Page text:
The Dark Side of the Data Revolution – Why Responsible Data Infrastructures, Privacy and Digital Rights Matter for Good Governance

Workshop Session 2
October 7, 11:45 – 13:15, Venue: Neue Mälzerei/Elysium
Language: English


Pia Lorenz, Advisor, Advisory Project Promotion of Good Governance

Norman Schraepel, Advisor, Advisory Project Information and Communication Technologies for Sustainable Development

Isabel Rodde, Advisor, Cross Sectoral Programme “Realising Human Rights in Development Cooperation”


Ben Wagner, Director of the Centre for Internet & Human Rights at European University Viadrina

Maja Bott, Senior Economist and Project Manager at KfW Development Bank

Eric Cadora, Director, Justice Mapping Center

Sopheap Chak, Executive Director, Cambodian Center for Human Rights


Pia Lorenz & Norman Schraepel

The data revolution is rapidly transforming every part of society – a revolution not bound to national borders and a revolution that transforms international development cooperation. But what are the impacts of the vast amount of data for good governance? How can be ensured that data is used responsibly? And what implications does this have for constructive state-society-relations on a local and a global level? These are some of the key questions this workshop wants to address.

The availability of more data offers considerable opportunities for better governance. Data can be used to improve state service delivery; help to provide better management tools; serves evidence-based decision-making; and increases participation and accountability-mechanisms. Access to information can – when implemented correctly – strengthen equality and non-discrimination and ideally lead to the empowerment of marginalized groups. And finally, data plays a big role to enhance monitoring efforts, e.g. for the newly established sustainable development goals.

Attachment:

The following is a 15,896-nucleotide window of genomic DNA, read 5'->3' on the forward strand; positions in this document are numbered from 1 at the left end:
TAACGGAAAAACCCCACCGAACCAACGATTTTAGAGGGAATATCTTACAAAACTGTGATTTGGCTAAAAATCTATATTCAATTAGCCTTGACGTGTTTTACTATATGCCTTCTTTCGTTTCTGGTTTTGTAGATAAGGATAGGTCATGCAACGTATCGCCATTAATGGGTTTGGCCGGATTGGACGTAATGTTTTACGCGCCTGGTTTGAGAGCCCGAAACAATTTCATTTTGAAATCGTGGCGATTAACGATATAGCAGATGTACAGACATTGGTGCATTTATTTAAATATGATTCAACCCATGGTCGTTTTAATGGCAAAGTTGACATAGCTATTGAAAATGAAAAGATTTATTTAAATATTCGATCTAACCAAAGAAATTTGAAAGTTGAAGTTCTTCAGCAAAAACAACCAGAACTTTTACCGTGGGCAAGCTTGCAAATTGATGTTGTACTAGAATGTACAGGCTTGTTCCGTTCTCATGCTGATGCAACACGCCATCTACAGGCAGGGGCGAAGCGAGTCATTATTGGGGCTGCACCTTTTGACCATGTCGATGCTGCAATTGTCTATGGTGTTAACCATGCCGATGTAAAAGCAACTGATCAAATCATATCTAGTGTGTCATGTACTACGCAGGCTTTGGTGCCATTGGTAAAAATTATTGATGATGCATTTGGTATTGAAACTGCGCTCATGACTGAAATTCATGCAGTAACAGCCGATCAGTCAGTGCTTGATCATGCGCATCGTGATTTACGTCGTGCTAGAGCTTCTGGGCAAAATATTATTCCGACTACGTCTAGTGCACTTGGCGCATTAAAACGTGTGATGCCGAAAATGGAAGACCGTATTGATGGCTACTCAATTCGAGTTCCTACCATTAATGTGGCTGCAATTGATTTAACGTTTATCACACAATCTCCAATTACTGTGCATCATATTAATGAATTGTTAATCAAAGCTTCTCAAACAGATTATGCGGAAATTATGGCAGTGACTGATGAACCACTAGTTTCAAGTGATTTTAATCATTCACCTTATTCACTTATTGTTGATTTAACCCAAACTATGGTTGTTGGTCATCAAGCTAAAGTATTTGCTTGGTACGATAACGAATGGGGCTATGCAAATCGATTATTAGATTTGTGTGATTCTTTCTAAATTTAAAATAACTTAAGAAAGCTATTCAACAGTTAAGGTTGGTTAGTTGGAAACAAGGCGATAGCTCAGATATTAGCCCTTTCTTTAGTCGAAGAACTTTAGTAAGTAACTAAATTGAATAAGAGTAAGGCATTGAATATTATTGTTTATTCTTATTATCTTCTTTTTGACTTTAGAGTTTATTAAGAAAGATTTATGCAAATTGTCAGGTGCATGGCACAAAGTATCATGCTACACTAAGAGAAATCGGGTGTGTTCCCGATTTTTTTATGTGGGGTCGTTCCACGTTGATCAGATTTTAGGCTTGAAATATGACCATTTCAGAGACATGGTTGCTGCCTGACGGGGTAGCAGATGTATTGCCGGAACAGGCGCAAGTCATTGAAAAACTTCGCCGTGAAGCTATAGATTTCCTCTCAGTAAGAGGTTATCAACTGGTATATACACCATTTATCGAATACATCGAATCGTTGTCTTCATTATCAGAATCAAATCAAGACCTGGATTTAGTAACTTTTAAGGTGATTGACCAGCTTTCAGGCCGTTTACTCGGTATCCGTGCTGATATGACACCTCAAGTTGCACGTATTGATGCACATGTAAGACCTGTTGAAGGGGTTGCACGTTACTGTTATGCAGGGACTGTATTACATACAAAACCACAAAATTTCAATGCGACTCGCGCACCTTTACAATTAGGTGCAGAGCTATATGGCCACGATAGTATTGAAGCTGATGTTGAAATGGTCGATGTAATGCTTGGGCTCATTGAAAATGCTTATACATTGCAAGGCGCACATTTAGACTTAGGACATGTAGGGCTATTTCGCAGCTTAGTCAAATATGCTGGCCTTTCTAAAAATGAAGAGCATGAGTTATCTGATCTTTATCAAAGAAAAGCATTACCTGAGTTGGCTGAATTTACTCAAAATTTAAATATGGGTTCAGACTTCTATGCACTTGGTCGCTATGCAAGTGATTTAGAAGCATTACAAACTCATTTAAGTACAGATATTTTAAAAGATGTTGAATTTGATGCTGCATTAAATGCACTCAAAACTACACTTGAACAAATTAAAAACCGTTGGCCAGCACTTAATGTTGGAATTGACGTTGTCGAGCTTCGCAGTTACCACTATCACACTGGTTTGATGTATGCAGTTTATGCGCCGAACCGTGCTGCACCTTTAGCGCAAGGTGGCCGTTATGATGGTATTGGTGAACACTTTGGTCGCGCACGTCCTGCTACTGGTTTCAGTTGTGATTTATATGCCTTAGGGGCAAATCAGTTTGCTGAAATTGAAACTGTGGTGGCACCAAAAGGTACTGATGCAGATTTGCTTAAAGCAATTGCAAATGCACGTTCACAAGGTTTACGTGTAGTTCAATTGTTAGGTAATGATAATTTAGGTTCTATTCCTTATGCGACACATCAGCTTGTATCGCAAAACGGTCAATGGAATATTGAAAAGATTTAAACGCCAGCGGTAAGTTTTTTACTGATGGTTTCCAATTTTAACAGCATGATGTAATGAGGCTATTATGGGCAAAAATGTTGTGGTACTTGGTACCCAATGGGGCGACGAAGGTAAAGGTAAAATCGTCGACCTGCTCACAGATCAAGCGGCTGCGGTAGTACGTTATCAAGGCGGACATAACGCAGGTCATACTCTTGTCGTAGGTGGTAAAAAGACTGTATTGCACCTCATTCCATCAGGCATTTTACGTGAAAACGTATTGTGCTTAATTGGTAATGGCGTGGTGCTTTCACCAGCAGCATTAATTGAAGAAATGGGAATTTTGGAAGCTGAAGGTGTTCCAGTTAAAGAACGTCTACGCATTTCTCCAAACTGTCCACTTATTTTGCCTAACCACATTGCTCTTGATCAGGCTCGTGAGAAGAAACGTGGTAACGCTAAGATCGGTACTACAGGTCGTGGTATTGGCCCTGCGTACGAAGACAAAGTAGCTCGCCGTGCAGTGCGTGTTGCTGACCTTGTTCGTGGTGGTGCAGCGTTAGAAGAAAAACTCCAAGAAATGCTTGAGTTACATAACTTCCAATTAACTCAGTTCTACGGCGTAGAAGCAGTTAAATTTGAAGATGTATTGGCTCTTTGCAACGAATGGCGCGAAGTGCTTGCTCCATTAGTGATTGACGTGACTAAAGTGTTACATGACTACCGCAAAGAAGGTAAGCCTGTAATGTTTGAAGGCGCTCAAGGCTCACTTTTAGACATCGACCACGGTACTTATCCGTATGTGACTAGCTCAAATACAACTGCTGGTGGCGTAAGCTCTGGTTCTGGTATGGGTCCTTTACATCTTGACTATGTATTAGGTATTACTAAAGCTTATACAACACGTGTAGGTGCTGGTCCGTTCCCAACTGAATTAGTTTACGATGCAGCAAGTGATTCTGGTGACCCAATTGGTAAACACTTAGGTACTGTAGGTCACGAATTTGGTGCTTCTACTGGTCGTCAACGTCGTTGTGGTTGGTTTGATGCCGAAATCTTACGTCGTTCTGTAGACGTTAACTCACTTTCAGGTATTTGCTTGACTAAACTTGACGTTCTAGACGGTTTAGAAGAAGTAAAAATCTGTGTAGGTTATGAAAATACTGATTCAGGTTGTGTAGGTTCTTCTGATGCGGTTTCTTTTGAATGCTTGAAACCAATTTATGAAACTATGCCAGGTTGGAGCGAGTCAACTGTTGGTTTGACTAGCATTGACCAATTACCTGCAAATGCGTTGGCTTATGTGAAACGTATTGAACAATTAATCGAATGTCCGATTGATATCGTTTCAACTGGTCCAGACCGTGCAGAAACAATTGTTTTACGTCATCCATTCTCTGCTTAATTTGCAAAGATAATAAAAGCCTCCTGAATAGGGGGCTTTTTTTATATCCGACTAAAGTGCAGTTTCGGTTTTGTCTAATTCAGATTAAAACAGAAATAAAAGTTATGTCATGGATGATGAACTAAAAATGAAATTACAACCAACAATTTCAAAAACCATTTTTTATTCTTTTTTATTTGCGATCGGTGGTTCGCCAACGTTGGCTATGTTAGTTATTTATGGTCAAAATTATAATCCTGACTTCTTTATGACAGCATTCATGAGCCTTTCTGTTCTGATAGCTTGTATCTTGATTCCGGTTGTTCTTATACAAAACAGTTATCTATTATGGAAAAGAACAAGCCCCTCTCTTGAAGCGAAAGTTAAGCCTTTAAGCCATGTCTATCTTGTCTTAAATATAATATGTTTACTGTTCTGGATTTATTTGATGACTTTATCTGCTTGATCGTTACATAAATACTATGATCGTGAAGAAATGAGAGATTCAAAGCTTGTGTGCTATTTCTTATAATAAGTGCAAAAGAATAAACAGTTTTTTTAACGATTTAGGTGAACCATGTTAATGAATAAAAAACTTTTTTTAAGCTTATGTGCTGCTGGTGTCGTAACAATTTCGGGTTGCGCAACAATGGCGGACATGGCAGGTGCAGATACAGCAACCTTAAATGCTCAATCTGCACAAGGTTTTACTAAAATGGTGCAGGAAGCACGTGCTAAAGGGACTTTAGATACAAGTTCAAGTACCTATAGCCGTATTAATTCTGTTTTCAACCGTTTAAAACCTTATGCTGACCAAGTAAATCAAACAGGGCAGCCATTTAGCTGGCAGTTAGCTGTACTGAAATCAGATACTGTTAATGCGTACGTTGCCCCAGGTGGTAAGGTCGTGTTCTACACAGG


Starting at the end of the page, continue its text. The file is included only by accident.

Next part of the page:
But aside from all these expectations there are at least as many new risks – “the dark sides of the data revolution”. Without careful foresight, new data infrastructures can reproduce existing power hierarchies and thus exacerbate inequality. Telecommunication companies and governments overwhelmingly neglect civil society when designing undemocratic and often unsafe systems and devices. Information overload may paralyze state and citizens – lost in a sea of data – and at the same time widen the digital divides between highly technologized states with powerful data processing companies and developing countries that often lack adequate infrastructures.

Furthermore, privacy is becoming one of the most pressing issues of our time. With the right tools, data can be used for mass and targeted surveillance, for the repression of particular parts of a population, or the systematic persecution of people that oppose ruling political regimes. This also leads to the overarching question of how human rights can be ensured in the digital sphere. The same rights that people have offline, including the freedom of expression, the right to free assembly and the right to privacy, the right to education and multilingualism, must also be protected online. These major challenges exemplify that data is not always empowering people or states but can generate new forms of control and domination.

Many governance projects have already implemented or plan to implement digital technologies and data tools. The workshop aims to systematically carve out the challenges with data and to point at the critical junctures during project implementation. Different practitioners and analysts will report about their challenges and lessons learned when dealing with data in different political settings. To ensure an interactive session the audience will be invited to critically discuss and share their own experiences about the challenges of the data revolution.

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